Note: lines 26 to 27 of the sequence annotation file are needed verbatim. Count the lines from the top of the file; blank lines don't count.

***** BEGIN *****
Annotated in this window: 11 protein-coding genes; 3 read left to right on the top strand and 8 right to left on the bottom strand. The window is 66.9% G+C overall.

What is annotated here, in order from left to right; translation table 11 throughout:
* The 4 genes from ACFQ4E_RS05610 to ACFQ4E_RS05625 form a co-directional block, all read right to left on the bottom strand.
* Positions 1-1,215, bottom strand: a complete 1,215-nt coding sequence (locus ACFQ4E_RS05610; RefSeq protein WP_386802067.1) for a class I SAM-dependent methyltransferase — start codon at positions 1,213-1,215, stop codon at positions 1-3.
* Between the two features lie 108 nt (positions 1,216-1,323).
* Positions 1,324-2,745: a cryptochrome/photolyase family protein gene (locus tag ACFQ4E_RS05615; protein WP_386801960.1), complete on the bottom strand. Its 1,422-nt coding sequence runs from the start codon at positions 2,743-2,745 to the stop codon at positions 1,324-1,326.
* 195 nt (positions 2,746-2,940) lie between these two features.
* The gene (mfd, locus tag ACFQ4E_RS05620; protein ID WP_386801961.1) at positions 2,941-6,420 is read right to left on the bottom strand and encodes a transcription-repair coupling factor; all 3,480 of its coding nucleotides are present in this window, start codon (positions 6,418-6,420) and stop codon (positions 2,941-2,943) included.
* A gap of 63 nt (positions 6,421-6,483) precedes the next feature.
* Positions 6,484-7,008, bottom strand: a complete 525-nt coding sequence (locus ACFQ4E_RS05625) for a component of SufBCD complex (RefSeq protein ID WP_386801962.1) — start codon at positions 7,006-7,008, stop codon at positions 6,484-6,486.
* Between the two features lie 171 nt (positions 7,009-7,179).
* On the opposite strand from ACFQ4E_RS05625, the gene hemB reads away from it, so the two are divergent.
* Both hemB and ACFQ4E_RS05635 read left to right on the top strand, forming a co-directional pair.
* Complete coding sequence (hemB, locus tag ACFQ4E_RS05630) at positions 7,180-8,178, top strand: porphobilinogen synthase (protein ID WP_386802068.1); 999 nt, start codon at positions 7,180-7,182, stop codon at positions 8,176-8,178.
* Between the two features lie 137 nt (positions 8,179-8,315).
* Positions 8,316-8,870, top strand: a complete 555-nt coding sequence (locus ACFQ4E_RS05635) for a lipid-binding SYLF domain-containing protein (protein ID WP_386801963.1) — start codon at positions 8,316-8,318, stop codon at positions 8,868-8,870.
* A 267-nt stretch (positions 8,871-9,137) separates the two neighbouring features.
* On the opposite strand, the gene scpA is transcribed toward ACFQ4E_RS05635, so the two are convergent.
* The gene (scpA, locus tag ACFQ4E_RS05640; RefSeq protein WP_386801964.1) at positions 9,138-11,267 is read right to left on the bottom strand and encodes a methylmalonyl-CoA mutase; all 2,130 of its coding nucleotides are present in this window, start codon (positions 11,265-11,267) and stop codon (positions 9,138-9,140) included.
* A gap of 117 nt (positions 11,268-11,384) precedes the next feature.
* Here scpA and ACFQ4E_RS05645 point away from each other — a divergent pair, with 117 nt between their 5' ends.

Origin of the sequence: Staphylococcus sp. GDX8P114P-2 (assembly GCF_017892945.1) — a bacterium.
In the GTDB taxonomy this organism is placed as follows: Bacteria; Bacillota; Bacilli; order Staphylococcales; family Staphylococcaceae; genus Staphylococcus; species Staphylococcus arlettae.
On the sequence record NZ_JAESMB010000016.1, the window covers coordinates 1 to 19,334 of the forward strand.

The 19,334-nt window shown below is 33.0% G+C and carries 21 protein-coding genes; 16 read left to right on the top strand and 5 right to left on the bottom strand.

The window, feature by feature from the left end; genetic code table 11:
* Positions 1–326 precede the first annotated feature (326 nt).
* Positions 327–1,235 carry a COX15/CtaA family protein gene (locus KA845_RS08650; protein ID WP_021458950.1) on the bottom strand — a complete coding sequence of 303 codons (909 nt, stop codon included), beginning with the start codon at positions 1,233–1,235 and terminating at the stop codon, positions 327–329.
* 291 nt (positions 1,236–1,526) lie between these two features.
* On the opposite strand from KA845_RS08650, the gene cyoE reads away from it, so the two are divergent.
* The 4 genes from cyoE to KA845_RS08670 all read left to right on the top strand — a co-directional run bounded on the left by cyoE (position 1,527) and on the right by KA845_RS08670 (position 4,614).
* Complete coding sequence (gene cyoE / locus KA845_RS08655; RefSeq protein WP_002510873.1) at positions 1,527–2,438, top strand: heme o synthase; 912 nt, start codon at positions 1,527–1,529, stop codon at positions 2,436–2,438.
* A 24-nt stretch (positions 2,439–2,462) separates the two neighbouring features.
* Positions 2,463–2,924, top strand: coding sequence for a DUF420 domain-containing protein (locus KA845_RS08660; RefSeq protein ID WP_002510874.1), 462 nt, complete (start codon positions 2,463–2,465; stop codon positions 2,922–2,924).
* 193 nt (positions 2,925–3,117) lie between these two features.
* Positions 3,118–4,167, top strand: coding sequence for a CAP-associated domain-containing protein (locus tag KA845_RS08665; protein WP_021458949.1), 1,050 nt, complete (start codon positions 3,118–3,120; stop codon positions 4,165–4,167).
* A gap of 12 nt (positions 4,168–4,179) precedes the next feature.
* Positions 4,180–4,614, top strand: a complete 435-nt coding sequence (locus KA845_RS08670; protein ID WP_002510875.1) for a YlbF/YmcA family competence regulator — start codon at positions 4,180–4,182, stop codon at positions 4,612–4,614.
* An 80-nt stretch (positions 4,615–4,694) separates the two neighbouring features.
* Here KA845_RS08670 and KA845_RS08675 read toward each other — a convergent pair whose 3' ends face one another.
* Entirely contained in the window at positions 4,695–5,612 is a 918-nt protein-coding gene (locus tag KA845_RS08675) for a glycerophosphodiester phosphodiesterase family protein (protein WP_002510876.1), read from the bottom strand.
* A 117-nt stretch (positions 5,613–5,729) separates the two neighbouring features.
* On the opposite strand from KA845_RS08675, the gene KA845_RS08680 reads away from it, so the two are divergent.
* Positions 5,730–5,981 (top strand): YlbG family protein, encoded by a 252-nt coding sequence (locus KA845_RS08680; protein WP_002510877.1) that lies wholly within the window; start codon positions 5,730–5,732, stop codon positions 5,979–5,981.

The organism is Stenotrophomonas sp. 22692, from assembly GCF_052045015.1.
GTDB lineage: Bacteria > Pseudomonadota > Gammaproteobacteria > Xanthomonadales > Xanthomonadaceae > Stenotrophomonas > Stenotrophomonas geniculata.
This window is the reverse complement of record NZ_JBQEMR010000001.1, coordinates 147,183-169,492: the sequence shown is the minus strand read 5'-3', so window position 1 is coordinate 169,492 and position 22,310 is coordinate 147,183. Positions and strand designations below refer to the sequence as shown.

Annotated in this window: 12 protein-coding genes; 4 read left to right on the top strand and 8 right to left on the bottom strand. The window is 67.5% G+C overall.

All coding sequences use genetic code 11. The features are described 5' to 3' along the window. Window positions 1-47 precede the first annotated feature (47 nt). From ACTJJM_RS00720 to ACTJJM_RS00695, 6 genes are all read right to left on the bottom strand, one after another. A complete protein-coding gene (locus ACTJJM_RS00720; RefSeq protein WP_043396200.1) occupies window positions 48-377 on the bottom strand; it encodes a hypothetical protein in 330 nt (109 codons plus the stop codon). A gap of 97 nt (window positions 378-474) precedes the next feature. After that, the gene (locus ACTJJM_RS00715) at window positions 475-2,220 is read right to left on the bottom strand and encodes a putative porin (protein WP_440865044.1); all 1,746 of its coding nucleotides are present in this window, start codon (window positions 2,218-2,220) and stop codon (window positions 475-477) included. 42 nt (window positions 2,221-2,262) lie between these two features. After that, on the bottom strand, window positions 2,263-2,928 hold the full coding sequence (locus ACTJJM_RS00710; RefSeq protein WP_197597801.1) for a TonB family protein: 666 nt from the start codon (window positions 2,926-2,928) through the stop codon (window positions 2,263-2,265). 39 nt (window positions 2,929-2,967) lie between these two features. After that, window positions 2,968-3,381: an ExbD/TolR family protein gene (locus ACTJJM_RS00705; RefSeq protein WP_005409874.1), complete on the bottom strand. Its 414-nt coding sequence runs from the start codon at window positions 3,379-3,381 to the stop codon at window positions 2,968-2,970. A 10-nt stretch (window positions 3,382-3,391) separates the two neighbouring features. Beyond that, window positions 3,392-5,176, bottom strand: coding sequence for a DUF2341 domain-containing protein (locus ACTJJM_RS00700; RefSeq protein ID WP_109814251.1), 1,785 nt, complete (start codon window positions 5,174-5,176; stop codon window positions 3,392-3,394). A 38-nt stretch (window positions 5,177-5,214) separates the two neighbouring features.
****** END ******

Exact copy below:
The window, feature by feature from the left end; genetic code table 11:
* Positions 1–326 precede the first annotated feature (326 nt).